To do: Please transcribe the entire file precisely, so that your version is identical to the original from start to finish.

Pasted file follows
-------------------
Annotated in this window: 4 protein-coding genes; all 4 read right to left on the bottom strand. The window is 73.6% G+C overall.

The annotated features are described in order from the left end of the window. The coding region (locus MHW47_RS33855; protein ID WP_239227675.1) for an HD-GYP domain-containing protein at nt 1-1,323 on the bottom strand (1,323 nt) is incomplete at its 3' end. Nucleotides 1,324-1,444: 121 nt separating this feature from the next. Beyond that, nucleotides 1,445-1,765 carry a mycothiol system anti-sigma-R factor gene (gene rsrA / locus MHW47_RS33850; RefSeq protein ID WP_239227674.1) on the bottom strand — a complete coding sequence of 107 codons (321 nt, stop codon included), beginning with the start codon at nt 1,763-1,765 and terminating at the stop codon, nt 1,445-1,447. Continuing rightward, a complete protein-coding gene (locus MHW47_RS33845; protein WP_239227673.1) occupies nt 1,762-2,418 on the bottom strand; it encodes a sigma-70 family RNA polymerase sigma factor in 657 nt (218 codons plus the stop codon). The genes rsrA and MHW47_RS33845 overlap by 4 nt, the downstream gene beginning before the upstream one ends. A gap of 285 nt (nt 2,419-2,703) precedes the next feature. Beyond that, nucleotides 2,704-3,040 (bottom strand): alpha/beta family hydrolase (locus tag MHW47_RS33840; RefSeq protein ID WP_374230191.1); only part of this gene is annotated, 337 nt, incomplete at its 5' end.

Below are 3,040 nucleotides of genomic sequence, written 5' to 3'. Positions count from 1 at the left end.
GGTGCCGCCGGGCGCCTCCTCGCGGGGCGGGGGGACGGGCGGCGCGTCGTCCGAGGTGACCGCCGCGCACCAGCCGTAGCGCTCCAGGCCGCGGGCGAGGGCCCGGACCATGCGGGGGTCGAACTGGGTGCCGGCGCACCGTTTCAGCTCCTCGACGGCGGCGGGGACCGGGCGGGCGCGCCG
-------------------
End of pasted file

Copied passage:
Annotated in this window: 4 protein-coding genes; all 4 read right to left on the bottom strand. The window is 73.6% G+C overall.

The annotated features are described in order from the left end of the window. The coding region (locus MHW47_RS33855; protein ID WP_239227675.1) for an HD-GYP domain-containing protein at nt 1-1,323 on the bottom strand (1,323 nt) is incomplete at its 3' end. Nucleotides 1,324-1,444: 121 nt separating this feature from the next. Beyond that, nucleotides 1,445-1,765 carry a mycothiol system anti-sigma-R factor gene (gene rsrA / locus MHW47_RS33850; RefSeq protein ID WP_239227674.1) on the bottom strand — a complete coding sequence of 107 codons (321 nt, stop codon included), beginning with the start codon at nt 1,763-1,765 and terminating at the stop codon, nt 1,445-1,447. Continuing rightward, a complete protein-coding gene (locus MHW47_RS33845; protein WP_239227673.1) occupies nt 1,762-2,418 on the bottom strand; it encodes a sigma-70 family RNA polymerase sigma factor in 657 nt (218 codons plus the stop codon). The genes rsrA and MHW47_RS33845 overlap by 4 nt, the downstream gene beginning before the upstream one ends. A gap of 285 nt (nt 2,419-2,703) precedes the next feature. Beyond that, nucleotides 2,704-3,040 (bottom strand): alpha/beta family hydrolase (locus tag MHW47_RS33840; RefSeq protein ID WP_374230191.1); only part of this gene is annotated, 337 nt, incomplete at its 5' end.

Below are 3,040 nucleotides of genomic sequence, written 5' to 3'. Positions count from 1 at the left end.
GGTGCCGCCGGGCGCCTCCTCGCGGGGCGGGGGGACGGGCGGCGCGTCGTCCGAGGTGACCGCCGCGCACCAGCCGTAGCGCTCCAGGCCGCGGGCGAGGGCCCGGACCATGCGGGGGTCGAACTGGGTGCCGGCGCACCGTTTCAGCTCCTCGACGGCGGCGGGGACCGGGCGGGCGCGCCG